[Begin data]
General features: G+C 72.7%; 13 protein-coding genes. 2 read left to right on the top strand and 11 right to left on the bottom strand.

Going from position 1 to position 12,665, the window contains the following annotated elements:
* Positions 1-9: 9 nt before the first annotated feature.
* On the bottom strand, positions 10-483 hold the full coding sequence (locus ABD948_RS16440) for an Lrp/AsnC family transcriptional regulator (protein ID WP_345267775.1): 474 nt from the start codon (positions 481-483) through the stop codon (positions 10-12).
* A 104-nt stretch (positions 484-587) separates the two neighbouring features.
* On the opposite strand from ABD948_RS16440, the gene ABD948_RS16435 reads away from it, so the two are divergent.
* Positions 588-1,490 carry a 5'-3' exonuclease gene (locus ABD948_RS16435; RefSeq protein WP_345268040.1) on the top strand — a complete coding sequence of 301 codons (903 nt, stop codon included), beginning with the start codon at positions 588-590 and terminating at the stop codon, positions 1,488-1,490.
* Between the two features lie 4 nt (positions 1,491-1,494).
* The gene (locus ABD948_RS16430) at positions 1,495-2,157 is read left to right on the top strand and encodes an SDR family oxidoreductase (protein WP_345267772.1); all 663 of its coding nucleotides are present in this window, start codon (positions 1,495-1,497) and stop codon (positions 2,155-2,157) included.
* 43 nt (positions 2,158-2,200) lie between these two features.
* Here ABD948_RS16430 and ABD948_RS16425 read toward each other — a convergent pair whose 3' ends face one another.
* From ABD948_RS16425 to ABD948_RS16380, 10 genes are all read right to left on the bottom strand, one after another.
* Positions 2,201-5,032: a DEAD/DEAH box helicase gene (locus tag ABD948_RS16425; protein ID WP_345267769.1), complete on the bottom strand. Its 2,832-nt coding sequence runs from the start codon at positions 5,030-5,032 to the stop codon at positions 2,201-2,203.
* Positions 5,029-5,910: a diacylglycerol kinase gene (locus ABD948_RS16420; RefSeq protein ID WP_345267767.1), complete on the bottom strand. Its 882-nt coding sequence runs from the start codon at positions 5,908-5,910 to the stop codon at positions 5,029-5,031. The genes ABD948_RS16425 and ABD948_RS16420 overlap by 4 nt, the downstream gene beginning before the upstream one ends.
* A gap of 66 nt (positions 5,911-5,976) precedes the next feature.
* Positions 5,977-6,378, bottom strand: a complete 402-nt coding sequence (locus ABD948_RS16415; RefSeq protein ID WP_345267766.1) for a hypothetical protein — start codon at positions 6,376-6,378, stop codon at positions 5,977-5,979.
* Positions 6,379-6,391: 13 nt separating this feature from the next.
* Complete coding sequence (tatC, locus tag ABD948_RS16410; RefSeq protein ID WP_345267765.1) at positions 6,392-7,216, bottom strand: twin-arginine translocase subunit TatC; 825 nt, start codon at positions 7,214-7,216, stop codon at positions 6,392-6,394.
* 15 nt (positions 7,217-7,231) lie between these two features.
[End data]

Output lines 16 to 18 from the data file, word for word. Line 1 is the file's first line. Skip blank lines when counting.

* Positions 5,977-6,378, bottom strand: a complete 402-nt coding sequence (locus ABD948_RS16415; RefSeq protein ID WP_345267766.1) for a hypothetical protein — start codon at positions 6,376-6,378, stop codon at positions 5,977-5,979.
* Positions 6,379-6,391: 13 nt separating this feature from the next.
* Complete coding sequence (tatC, locus tag ABD948_RS16410; RefSeq protein ID WP_345267765.1) at positions 6,392-7,216, bottom strand: twin-arginine translocase subunit TatC; 825 nt, start codon at positions 7,214-7,216, stop codon at positions 6,392-6,394.